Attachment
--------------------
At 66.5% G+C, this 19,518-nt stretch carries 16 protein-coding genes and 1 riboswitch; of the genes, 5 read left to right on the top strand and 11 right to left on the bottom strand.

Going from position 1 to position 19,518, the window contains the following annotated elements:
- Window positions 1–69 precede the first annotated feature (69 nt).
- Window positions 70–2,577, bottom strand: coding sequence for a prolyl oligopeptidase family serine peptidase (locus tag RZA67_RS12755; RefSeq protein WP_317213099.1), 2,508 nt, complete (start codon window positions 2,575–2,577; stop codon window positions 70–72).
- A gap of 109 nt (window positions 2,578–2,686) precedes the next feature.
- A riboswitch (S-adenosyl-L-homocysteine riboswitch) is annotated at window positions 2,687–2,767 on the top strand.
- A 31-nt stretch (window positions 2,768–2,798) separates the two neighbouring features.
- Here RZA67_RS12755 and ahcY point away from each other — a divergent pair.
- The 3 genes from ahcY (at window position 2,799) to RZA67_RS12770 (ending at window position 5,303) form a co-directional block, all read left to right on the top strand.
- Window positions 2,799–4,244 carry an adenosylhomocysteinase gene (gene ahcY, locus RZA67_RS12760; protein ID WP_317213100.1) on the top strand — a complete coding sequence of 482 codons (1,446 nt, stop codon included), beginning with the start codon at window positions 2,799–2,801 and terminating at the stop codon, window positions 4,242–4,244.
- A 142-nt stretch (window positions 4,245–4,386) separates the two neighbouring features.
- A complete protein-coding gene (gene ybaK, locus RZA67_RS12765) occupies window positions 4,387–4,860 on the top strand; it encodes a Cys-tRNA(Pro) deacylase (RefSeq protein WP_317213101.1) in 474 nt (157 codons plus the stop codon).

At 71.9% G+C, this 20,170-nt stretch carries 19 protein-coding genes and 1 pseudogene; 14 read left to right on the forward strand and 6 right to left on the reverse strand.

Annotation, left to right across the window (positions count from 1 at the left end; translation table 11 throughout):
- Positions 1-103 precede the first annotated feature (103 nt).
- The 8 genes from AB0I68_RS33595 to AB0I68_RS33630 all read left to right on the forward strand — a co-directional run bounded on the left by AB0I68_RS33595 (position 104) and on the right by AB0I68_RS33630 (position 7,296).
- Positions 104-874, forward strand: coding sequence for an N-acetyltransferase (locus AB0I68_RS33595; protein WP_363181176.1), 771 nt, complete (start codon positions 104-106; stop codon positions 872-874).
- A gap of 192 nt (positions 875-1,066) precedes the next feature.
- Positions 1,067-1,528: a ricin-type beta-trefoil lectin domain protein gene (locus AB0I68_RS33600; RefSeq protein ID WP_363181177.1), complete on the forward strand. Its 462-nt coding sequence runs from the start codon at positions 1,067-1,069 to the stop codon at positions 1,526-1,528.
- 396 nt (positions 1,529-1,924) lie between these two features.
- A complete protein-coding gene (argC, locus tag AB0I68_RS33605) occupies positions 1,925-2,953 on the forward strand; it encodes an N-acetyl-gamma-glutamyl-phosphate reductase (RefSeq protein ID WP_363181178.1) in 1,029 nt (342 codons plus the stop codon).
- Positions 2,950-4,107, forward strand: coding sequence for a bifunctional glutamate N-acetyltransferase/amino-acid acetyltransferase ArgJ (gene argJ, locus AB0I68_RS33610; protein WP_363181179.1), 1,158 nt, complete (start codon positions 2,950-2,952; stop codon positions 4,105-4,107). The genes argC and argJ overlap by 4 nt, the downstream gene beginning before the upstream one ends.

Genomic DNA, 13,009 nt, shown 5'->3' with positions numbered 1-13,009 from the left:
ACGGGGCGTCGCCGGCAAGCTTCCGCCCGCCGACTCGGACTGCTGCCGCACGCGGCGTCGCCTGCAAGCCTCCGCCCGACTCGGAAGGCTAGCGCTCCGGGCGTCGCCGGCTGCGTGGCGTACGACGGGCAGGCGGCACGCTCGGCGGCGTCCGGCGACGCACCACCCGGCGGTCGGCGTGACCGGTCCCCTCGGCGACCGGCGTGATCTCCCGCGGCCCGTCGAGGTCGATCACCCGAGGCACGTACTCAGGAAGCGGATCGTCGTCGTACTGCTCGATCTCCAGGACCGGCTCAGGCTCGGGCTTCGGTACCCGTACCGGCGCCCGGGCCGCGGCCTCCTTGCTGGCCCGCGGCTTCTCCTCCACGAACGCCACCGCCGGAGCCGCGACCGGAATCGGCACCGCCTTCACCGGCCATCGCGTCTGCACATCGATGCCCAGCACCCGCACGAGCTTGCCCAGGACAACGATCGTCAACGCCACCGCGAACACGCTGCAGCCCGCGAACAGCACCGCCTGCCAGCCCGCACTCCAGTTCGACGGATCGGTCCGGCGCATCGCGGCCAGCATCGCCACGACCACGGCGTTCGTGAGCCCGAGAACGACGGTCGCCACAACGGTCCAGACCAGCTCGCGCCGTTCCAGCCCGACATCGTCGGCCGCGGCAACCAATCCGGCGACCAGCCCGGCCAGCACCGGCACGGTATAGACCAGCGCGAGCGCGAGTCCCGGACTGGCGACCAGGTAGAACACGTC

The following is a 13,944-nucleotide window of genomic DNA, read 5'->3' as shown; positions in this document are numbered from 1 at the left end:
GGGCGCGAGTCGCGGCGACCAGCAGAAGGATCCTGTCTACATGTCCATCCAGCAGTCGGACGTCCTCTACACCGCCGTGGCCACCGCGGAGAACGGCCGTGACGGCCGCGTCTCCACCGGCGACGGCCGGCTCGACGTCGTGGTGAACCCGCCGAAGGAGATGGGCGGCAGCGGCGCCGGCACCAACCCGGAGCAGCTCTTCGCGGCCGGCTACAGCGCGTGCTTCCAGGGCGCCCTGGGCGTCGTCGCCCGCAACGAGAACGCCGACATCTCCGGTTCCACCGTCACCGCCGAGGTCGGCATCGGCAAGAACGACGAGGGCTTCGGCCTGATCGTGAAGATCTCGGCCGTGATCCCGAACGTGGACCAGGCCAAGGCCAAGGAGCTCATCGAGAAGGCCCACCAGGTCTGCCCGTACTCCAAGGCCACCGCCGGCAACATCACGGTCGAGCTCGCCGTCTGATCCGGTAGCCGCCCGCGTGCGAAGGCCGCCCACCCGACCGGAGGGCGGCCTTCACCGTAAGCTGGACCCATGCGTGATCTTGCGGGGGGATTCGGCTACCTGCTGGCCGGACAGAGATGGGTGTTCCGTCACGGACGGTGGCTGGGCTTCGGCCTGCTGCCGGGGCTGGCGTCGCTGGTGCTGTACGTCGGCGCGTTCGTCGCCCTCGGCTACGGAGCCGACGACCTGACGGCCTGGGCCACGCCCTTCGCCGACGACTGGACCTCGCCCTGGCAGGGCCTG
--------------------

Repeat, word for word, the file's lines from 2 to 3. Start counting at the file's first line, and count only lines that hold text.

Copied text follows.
Going from position 1 to position 19,518, the window contains the following annotated elements:
- Window positions 1–69 precede the first annotated feature (69 nt).